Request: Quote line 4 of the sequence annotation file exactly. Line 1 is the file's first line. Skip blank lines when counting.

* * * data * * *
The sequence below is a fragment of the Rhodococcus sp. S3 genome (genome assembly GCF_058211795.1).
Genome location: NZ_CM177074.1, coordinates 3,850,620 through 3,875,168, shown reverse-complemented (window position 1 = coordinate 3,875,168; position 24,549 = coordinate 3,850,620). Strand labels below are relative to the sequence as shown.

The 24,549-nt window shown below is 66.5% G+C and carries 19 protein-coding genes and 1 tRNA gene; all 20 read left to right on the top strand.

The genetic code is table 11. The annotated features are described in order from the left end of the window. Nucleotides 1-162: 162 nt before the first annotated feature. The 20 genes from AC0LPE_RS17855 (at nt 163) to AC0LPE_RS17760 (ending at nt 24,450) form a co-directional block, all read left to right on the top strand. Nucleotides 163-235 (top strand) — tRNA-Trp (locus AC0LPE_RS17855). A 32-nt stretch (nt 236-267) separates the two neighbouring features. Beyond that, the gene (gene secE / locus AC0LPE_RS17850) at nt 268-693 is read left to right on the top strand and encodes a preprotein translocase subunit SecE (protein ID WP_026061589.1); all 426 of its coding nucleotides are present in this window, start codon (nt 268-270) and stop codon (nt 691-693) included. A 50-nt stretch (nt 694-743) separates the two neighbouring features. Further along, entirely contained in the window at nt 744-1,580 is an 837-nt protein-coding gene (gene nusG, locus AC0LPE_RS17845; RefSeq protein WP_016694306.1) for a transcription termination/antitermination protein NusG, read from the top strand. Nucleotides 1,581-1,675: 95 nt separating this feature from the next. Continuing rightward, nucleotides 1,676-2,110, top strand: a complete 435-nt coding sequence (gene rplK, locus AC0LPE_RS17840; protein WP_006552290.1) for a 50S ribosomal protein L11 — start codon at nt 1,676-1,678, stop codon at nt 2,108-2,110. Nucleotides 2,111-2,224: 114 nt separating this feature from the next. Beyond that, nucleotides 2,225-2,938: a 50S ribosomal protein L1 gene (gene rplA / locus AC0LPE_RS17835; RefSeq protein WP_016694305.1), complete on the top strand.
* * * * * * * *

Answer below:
The genetic code is table 11. The annotated features are described in order from the left end of the window. Nucleotides 1-162: 162 nt before the first annotated feature. The 20 genes from AC0LPE_RS17855 (at nt 163) to AC0LPE_RS17760 (ending at nt 24,450) form a co-directional block, all read left to right on the top strand. Nucleotides 163-235 (top strand) — tRNA-Trp (locus AC0LPE_RS17855). A 32-nt stretch (nt 236-267) separates the two neighbouring features. Beyond that, the gene (gene secE / locus AC0LPE_RS17850) at nt 268-693 is read left to right on the top strand and encodes a preprotein translocase subunit SecE (protein ID WP_026061589.1); all 426 of its coding nucleotides are present in this window, start codon (nt 268-270) and stop codon (nt 691-693) included. A 50-nt stretch (nt 694-743) separates the two neighbouring features. Further along, entirely contained in the window at nt 744-1,580 is an 837-nt protein-coding gene (gene nusG, locus AC0LPE_RS17845; RefSeq protein WP_016694306.1) for a transcription termination/antitermination protein NusG, read from the top strand. Nucleotides 1,581-1,675: 95 nt separating this feature from the next. Continuing rightward, nucleotides 1,676-2,110, top strand: a complete 435-nt coding sequence (gene rplK, locus AC0LPE_RS17840; protein WP_006552290.1) for a 50S ribosomal protein L11 — start codon at nt 1,676-1,678, stop codon at nt 2,108-2,110. Nucleotides 2,111-2,224: 114 nt separating this feature from the next. Beyond that, nucleotides 2,225-2,938: a 50S ribosomal protein L1 gene (gene rplA / locus AC0LPE_RS17835; RefSeq protein WP_016694305.1), complete on the top strand.